It has been 81 years since the first social security check was issued to Miss Ida May Fuller, a retired teacher and legal secretary, in the amount of $ 22.54.
According to the Social Security Administration, he paid for the program for three years, for a total of $ 24.75, before retiring at age 65. And during his lifetime (he lived to be 100), he raised $ 22,888.92 in grants.
I don’t think anyone these days expects to get that kind of return on what they paid Social Security during their working years. But we certainly all want to get the most out we can. This is just as important now as it was in Ida May’s day.
Social Security was never conceived as the only source of financial support for workers after retirement. But for many, it is a sizable portion of their income. This is likely to remain true as more and more workers lose employer-provided pensions that have long been another reliable source of income. As Americans change from the old metaphor of the three-legged stool for retirement income (social security, personal savings and a pension) to a two-legged stool (with only social security and personal savings to stand on), they will want those two legs to be as sturdy possible.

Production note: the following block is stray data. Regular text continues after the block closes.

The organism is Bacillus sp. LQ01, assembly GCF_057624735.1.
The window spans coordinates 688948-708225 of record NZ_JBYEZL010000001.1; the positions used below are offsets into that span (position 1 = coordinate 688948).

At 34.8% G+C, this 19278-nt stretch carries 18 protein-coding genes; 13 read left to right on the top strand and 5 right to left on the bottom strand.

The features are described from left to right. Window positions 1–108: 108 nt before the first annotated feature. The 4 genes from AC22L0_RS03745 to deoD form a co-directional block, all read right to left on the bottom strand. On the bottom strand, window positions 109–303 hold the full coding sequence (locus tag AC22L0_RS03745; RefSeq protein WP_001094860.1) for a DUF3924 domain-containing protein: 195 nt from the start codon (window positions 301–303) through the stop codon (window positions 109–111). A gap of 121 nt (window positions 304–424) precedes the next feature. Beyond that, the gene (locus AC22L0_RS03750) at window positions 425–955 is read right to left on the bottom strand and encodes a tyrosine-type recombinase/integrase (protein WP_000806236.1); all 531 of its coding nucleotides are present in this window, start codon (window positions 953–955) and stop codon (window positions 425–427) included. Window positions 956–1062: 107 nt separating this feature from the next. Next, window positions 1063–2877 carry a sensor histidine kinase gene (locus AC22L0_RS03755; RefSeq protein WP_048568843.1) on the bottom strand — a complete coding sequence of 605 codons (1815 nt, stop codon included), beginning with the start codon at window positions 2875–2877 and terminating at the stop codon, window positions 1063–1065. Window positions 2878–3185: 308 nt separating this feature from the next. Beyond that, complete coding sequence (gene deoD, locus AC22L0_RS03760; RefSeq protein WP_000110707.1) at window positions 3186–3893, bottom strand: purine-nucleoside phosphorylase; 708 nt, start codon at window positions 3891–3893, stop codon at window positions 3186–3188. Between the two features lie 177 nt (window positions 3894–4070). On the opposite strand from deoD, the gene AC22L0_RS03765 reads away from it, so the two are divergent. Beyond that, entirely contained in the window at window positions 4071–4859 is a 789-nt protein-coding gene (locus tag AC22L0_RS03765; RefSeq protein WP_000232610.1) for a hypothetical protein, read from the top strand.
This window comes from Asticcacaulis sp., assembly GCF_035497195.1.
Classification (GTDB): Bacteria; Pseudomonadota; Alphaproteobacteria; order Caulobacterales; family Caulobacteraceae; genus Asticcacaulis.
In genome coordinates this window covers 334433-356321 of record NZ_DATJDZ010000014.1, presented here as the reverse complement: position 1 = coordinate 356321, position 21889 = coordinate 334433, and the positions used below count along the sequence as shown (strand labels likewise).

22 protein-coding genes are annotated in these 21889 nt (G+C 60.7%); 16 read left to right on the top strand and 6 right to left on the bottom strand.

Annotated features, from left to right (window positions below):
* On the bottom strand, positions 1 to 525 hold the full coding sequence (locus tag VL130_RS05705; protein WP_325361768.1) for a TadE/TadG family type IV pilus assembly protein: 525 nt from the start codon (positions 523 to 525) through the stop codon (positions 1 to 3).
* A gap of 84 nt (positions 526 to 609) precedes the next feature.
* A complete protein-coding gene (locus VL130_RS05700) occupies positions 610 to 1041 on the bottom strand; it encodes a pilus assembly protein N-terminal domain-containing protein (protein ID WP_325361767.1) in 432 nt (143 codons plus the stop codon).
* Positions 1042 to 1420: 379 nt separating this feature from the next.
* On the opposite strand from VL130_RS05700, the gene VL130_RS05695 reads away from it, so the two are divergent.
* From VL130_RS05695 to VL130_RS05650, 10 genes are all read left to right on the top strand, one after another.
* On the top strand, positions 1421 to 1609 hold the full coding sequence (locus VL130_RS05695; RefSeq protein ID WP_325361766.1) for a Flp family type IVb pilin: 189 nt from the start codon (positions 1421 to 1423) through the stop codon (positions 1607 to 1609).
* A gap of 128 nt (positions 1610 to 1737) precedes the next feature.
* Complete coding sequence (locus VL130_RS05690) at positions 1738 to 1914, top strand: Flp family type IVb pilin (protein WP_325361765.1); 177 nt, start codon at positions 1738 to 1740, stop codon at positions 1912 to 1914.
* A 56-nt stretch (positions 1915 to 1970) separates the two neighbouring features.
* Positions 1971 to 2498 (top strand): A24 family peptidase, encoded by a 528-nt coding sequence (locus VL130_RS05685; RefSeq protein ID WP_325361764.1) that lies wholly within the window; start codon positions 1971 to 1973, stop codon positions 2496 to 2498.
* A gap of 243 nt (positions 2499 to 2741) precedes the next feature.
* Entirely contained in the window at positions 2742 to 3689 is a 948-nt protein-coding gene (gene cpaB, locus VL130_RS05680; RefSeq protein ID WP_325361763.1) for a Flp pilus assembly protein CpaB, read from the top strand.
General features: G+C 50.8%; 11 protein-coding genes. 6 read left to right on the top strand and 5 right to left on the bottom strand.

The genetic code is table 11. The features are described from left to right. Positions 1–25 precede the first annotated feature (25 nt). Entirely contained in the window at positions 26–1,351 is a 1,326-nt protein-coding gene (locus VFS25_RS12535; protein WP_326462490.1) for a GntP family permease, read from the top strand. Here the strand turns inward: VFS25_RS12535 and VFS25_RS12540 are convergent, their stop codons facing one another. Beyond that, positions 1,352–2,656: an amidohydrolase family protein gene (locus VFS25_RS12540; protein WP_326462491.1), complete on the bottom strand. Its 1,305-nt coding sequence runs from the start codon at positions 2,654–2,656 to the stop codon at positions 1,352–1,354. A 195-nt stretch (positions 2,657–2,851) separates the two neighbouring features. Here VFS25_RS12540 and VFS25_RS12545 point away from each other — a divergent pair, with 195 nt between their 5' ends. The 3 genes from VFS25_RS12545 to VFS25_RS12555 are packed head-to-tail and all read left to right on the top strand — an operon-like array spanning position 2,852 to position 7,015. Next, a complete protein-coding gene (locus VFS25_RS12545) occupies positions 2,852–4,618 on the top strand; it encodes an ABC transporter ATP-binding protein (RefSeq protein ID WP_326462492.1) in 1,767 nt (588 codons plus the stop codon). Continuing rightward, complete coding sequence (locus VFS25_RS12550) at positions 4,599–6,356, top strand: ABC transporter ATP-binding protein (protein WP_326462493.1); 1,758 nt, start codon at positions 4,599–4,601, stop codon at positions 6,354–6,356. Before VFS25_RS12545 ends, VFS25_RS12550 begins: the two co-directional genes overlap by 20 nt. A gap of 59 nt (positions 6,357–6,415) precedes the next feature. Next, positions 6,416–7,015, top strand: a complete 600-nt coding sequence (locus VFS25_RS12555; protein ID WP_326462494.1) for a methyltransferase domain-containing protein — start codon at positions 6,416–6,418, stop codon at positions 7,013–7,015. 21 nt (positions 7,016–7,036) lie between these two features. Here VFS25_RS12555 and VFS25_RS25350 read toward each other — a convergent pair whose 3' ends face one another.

Here are some questions you will want to consider as you work to maximize the amount of your Social Security benefit:
When do I have to apply for social security?
The goal here, of course, is to make a decision that will yield the most income over the course of your life and, if you are married, …